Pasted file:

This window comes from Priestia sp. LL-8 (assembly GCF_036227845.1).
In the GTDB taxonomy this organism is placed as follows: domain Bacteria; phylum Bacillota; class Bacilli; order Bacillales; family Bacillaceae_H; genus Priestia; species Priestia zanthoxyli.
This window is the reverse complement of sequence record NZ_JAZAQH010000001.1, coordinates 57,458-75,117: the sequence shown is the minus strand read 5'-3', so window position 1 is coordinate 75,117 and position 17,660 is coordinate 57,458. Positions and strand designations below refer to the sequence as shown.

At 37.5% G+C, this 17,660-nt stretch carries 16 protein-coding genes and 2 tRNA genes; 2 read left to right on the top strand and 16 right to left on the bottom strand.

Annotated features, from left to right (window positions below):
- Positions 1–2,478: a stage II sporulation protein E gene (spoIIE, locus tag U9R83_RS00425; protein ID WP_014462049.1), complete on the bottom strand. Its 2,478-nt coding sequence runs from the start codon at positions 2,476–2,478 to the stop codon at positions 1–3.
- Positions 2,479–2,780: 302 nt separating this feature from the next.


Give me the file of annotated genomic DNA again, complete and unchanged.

This window comes from Priestia sp. LL-8 (assembly GCF_036227845.1).
In the GTDB taxonomy this organism is placed as follows: domain Bacteria; phylum Bacillota; class Bacilli; order Bacillales; family Bacillaceae_H; genus Priestia; species Priestia zanthoxyli.
This window is the reverse complement of sequence record NZ_JAZAQH010000001.1, coordinates 57,458-75,117: the sequence shown is the minus strand read 5'-3', so window position 1 is coordinate 75,117 and position 17,660 is coordinate 57,458. Positions and strand designations below refer to the sequence as shown.

At 37.5% G+C, this 17,660-nt stretch carries 16 protein-coding genes and 2 tRNA genes; 2 read left to right on the top strand and 16 right to left on the bottom strand.

Annotated features, from left to right (window positions below):
- Positions 1–2,478: a stage II sporulation protein E gene (spoIIE, locus tag U9R83_RS00425; protein ID WP_014462049.1), complete on the bottom strand. Its 2,478-nt coding sequence runs from the start codon at positions 2,476–2,478 to the stop codon at positions 1–3.
- Positions 2,479–2,780: 302 nt separating this feature from the next.